LONDON -- Real Madrid and Barcelona are again the biggest moneymakers in world football.
The Spanish rivals took first and second place in Deloitte's annual study of the sport's finances, with English champion Manchester United slipping a place to third because of the weakness of the British pound rather than its 716.5 million-pound (790 million; $1.07 billion) debt.
Madrid generated 401.4 million ($567.3 million as at June 30, 2009) in the 12 months to June 30, 2009, according to the report released Tuesday by British accountancy firm Deloitte.
European champion Barcelona was ranked second in the list of 20 biggest clubs according to revenue with 365.9 million ($517.2 million), moving up a place to return to the position it occupied two years ago.
Although the economic downturn meant that nine sides showed a decrease in revenue in local currency, the combined income of the top 20 clubs was about 26 million ($36.7 million) up on the previous year at 3.9 billion ($5.5 billion).
"We continue to assert that the game's top clubs are well-placed to meet the challenges presented by the difficult economic environment," said Dan Jones of Deloitte's sports business group. "Their large and loyal supporter bases, ability to drive broadcast audiences and continuing attraction to corporate partners provide a strong base to underpin revenues."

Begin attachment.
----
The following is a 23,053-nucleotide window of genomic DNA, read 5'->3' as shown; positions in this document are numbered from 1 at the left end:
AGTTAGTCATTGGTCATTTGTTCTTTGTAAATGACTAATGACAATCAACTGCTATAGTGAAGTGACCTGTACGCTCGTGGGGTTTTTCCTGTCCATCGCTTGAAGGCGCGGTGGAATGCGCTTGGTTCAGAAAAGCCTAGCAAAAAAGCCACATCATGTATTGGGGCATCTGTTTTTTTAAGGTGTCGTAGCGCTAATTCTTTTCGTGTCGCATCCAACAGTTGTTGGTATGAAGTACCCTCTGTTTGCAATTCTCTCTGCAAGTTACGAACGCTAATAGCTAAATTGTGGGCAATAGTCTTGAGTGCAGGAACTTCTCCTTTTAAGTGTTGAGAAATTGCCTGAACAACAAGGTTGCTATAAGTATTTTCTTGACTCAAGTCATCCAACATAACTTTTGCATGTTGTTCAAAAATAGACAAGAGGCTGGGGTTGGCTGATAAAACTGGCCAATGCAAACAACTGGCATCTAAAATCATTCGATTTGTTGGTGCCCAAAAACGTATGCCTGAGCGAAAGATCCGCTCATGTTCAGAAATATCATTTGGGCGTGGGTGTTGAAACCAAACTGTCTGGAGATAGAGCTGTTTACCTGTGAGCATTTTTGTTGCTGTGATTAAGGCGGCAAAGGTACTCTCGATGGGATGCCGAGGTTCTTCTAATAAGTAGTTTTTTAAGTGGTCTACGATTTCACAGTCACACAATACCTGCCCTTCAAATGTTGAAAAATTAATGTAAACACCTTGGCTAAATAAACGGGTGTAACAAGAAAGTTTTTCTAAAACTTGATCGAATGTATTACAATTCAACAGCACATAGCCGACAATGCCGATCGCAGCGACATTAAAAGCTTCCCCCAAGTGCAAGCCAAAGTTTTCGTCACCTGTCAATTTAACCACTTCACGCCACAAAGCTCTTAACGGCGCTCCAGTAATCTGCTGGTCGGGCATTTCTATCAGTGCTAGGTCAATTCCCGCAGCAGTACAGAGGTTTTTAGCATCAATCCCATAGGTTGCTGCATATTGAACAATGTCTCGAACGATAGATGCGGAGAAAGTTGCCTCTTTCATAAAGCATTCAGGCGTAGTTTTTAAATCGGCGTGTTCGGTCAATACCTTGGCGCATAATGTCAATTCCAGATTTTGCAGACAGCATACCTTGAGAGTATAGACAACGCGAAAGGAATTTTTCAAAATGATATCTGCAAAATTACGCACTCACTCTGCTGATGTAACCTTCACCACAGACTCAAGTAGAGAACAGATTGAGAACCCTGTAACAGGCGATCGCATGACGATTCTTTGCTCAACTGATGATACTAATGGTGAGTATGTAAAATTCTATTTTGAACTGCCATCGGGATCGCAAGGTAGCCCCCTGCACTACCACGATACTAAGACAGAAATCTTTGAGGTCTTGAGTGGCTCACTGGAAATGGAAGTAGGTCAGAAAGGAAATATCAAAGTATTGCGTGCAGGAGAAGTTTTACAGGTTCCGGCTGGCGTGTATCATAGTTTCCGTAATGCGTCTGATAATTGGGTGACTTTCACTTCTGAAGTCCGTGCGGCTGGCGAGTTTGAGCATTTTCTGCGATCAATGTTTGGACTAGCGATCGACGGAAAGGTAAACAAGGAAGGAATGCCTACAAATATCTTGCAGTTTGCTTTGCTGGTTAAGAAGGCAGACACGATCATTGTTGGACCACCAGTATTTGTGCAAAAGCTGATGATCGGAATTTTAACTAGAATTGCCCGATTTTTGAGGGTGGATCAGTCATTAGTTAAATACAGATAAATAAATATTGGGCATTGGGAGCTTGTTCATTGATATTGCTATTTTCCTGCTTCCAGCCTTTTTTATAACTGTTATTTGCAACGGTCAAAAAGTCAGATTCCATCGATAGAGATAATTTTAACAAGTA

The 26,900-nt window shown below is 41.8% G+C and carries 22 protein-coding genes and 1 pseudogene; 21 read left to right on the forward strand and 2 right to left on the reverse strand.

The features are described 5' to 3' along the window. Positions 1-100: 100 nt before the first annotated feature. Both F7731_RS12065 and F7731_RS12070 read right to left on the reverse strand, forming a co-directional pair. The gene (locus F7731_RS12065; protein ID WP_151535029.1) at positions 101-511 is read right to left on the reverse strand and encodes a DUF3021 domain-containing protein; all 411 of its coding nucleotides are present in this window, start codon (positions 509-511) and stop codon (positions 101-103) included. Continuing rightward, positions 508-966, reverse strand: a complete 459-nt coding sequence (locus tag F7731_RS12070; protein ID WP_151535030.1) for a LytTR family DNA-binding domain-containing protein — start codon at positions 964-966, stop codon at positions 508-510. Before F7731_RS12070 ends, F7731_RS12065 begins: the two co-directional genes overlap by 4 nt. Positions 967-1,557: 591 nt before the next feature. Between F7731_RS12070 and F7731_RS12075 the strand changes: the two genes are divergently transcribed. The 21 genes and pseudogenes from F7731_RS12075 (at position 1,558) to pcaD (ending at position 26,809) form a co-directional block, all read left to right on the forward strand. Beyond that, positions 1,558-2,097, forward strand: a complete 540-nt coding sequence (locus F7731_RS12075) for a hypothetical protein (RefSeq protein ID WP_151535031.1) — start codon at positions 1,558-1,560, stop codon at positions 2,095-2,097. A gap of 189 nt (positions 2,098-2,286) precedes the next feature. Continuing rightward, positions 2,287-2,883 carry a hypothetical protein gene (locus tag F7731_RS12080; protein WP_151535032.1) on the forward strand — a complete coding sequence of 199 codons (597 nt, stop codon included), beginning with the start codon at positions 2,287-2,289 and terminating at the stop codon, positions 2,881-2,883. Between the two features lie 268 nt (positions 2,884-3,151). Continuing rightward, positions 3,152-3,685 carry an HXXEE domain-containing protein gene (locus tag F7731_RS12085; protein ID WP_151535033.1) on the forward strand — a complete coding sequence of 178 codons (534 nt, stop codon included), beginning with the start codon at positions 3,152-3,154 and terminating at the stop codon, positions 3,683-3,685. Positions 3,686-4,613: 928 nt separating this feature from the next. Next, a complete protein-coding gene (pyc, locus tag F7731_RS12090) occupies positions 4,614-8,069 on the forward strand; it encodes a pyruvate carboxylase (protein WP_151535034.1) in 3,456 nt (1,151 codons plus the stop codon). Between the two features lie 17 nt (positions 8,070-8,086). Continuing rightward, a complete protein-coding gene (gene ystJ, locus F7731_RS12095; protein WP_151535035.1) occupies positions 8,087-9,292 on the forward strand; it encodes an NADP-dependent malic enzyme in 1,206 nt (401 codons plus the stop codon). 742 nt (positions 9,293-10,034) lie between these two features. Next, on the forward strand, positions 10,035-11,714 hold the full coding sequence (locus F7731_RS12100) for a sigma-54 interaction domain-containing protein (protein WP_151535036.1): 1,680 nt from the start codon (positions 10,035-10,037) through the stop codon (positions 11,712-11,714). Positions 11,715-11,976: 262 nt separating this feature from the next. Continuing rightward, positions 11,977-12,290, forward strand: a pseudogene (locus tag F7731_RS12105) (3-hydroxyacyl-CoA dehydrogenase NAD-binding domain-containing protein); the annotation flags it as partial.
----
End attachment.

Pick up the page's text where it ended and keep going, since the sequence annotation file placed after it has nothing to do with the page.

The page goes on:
Despite a disappointing season in which it finished runner-up in Spain to Barcelona and again failed to progress beyond the first knockout round of the Champions League, Madrid kept first place in Deloitte's list for a fifth straight year.
Madrid's contract with Mediapro helped push up income from broadcast 18 percent to 160.8 million ($227.3 million). Manchester United generated 43.7 million ($61.8 million) less from broadcasting than Madrid despite receiving 18.1 million ($25.6 million) more from Champions League distributions.
"The ability of Spanish clubs to sell their broadcast rights on an individual basis gives the country's larger clubs a substantial competitive advantage compared with their English, French, German and, from 2010-11, Italian peers," Deloitte said.
Manchester United generated 327 million ($462.2 million), including 127.7 million ($180.5 million) in match-day revenue.
The club's success in retaining the Premier League title and again reaching the Champions League final meant it would have stayed in second place had the pound's value against the euro not dropped by another 7 percent over the year.
"It is still likely to be Real Madrid and FC Barcelona that contest the top two positions in the Money League for the immediate future, particularly if English clubs continue to suffer from a weak exchange rate," Jones said.
Even so, England was the most strongly represented club in the list with seven clubs.
Boosted by income from a property development on the site of its former stadium, Arsenal moved up a spot to fifth behind Bayern Munich and swapped positions with Chelsea.
Arsenal's 60,400-seat stadium meant its 117.5 million (166.1 million) of match-day revenue was second only to United in the top 20, but Deloitte suggested the north London club could be overtaken next year since it has opted to freeze season-ticket prices for the fifth time in six years.
Liverpool stayed in seventh place, with Tottenham, Manchester City and Newcastle the other English clubs present.
Italy took the remaining three top-10 places. Juventus brought in 203.2 million ($287.2 million), while Inter Milan and AC Milan each earned 196.5 million ($277.7 million).